And so from there, I started to notice not only the emotional and spiritual connection, but then for the first time in my life, my period pains were just eliminated. And I was like, holy smokes, this is really, really cool. And I hadn't, I had considered myself lucky, because I probably took an Advil once a cycle, and maybe two to three times a year I'd have a really painful bleed and…isn't our world, it's kind of wild that, like, that was positioned as, like, oh, you're a lucky one. And after I started steaming, I had no stagnation, no brown blood before or after my bleed, and I had no lower back pain or cramping. And that sustained throughout the several years. So I started studying, because I had this amazing experience myself, and I wanted to learn more and more.
And then, in my studies, I ended up becoming a practitioner and was really excited to share more expert information about the practice. And two years ago, I thought, I want to buy all the things, so, like, sign me up, kind of like you were saying you were ready to do it. And it just wanted to go to a place where it was really easy to purchase everything needed to do it safely and comfortably in your house. And at the time, there wasn't a brand that was meeting the mark and so that's when I decided to launch Kitara so that we could have really beautiful, expertly crafted, handmade yoni steam seats out in the world. And we now have six custom herb blends and a variety of steam pots and beautiful hand dyed blankets and robes, as you said, so…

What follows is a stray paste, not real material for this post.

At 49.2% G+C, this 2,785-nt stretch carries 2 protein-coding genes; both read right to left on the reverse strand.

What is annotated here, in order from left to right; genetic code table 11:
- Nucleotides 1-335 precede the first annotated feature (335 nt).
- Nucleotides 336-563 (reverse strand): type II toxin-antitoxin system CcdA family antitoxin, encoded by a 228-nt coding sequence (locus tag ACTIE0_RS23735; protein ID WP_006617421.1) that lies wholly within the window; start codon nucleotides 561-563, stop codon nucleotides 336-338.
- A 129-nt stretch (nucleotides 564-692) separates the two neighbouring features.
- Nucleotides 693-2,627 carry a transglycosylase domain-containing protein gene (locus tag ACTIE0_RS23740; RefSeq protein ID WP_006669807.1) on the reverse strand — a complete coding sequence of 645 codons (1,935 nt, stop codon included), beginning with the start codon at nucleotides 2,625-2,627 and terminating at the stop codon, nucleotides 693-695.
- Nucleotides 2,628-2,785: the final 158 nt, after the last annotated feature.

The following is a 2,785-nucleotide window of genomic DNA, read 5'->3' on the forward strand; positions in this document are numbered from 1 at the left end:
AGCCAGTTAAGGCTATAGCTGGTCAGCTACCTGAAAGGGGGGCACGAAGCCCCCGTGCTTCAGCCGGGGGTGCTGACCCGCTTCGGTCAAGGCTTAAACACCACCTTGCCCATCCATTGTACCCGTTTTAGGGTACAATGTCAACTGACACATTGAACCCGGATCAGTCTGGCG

Amanda: And candles.
Kit: And candles, yes.
Amanda: Oh my gosh, my husband will not stop using the lavender. I, he's got, like, foot issues, he's been using it to massage his feet and I was like if you use the whole candle on your foot, I'm gonna…
Kit: My husband too, we should, they should be promoters of the candles, because my husband when I first gave him a back massage with it…So for our listeners, we have this massage oil candle that you burn and it turns into massage oil and it just heats at a beautiful temperature. Definitely test it on your palm before you just slap it on somebody, but it tends to heat at a really beautiful temperature and it just goes on the body so wonderfully.